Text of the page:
In an extraordinary unsolicited statement, the town hall’s chief executive said the authority ‘cannot turn the clock back’ but recognises it could and should have done more...
The impact of Human Rights law generally
A great infographic has been produced by EachOther detailing the top 50 Human Rights cases in the UK. While they are not all relevant to this chapter, many of them are (and in any case the infographic is helpful to all students of law, not just tort law):
‘50 Human Rights cases that transformed Britain’
Report on the Home Affairs Select Committee findings about the IPCC. Chair Keith Vaz says: ‘When public trust in the police is tested by complaints of negligence, misconduct and corruption, a strong watchdog is vital to get to the truth - but the IPCC leaves the public frustrated and faithless’:
Police in the East Midlands issue hundreds of 'Osman warnings' – a news report (video) from December 2012 explaining the ‘Osman warning’ including what, why and when it is used, as well as detailing (according to a Freedom of Information Act request) the increase in their use http://www.bbc.co.uk/news/uk-england-20777349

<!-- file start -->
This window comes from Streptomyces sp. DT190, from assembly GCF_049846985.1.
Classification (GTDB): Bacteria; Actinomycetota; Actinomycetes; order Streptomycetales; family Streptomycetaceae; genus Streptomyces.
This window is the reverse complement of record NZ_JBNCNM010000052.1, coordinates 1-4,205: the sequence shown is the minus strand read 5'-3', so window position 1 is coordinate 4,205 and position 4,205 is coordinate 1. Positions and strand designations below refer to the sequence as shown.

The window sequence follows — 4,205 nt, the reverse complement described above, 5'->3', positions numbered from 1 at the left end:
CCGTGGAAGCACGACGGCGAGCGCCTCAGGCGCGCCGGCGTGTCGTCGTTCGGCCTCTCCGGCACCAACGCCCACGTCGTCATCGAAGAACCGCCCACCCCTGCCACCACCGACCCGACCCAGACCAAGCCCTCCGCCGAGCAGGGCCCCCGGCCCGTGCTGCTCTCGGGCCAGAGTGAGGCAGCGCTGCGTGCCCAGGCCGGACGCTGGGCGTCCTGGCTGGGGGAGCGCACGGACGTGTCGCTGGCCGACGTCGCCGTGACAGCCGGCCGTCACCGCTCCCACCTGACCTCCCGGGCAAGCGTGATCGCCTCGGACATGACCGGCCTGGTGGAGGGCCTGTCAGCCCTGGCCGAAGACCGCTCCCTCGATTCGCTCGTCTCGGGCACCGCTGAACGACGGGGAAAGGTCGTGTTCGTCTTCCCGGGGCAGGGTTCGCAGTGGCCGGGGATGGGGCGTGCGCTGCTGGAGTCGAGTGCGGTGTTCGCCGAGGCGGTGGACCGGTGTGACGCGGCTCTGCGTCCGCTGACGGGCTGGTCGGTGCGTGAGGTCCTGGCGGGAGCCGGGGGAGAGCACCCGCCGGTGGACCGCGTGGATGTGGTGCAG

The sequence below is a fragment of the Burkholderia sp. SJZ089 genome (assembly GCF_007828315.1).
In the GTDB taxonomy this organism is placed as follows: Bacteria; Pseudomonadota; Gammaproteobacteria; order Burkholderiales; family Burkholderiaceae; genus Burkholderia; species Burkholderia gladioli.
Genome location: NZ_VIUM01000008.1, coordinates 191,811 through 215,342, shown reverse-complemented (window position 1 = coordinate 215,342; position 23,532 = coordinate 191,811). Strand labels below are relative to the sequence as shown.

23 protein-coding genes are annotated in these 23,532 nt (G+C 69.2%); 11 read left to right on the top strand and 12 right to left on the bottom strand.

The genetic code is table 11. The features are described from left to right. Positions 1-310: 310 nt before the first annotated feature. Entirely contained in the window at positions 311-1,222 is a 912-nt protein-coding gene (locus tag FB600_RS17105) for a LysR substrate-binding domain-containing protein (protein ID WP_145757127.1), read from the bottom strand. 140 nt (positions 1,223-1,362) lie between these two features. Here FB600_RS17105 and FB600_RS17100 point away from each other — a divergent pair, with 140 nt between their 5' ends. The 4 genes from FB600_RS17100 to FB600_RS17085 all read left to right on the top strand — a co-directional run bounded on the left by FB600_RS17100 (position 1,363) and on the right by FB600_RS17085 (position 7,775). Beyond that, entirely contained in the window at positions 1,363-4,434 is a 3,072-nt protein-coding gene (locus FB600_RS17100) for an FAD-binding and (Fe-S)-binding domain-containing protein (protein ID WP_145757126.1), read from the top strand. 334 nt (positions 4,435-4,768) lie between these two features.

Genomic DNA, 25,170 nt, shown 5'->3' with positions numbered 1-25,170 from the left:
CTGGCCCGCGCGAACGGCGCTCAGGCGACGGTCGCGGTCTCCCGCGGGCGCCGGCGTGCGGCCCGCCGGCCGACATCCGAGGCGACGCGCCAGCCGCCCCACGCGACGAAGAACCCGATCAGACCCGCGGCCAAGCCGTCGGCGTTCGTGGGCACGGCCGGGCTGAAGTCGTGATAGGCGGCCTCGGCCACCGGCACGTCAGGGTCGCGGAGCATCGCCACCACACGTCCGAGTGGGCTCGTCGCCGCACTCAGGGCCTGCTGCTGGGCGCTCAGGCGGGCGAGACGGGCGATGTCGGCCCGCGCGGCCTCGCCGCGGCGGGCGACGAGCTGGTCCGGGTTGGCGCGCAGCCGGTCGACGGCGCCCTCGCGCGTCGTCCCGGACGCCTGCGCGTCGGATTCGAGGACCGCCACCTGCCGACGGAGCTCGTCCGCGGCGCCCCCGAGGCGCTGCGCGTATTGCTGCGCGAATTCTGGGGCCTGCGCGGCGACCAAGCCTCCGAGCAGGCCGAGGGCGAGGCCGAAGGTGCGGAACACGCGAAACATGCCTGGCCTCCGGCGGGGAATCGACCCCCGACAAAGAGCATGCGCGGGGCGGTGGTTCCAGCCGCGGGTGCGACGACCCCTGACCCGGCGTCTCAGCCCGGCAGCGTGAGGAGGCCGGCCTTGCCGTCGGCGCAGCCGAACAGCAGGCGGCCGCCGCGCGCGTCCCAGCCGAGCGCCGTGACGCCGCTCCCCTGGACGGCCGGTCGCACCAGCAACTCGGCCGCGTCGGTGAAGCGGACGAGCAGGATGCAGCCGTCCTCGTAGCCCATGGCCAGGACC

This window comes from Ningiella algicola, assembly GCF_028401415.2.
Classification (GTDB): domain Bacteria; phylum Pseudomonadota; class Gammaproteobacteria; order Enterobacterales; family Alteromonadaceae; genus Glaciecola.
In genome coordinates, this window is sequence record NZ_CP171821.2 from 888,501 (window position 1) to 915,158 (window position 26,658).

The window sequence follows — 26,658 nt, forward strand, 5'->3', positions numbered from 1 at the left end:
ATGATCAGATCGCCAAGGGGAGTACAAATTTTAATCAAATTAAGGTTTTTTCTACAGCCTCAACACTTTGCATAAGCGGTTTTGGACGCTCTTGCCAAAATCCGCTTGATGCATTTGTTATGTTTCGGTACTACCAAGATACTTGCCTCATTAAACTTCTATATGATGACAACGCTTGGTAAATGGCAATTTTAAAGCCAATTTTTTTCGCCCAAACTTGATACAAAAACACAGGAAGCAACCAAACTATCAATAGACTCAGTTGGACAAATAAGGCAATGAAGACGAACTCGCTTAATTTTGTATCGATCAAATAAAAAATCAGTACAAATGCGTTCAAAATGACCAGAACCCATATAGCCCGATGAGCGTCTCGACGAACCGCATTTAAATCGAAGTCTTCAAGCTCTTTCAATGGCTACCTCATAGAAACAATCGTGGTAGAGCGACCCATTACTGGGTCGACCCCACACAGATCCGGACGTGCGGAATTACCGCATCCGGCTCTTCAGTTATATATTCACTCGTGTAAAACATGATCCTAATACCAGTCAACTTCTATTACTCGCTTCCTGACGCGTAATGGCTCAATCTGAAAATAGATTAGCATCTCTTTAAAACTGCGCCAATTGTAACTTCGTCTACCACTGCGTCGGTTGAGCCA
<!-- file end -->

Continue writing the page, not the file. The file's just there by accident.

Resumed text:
Metropolitan Police 'Osman' murder warnings treble – similarly, a FoIA request from the BBC in 2011 found that the use of Osman warnings by the Metropolitan Police was going up year on year
Iraq damages cases: Supreme Court rules families can sue, BBC News Online (19 June 2013)
http://www.bbc.co.uk/news/uk-22967853 - contains video comment from Defence Secretary Phillip Hammond about what will happen when the cases proceed to trial and are defended by the MoD, as well as on the ‘inappropriateness’ of judicial intervention in military matters.
East Suffolk Rivers Catchment Board v Kent 
Hill v Chief Constable of West Yorkshire 
Osman v Ferguson 
Stovin v Wise 
Capital & Counties plc v Hampshire CC and other cases 
TP & KM v UK 
Kent v Griffiths 
Phelps v Hillingdon London Borough Council and other cases 
Barrett v Enfield London Borough Council 
D v East Berkshire Community NHS Trust and other cases 
Brooks v Commissioner of Police for the Metropolis & Ors 
Smith v Chief Constable of Sussex Police 
X, Y (Protected parties represented by their litigation friend the Official Solicitor) v London Borough of Hounslow (QBD) 
X, Y (Protected parties represented by their litigation friend the Official Solicitor) v London Borough of Hounslow (CA) 
X, Y & Z v the United Kingdom - 32666/10  ECHR 1199 (5 July 2011) (ECtHR)
DSD & Anor v The Commissioner of Police for the Metropolis  EWHC 436 (QB)
Michael v Chief Constable of South Wales Police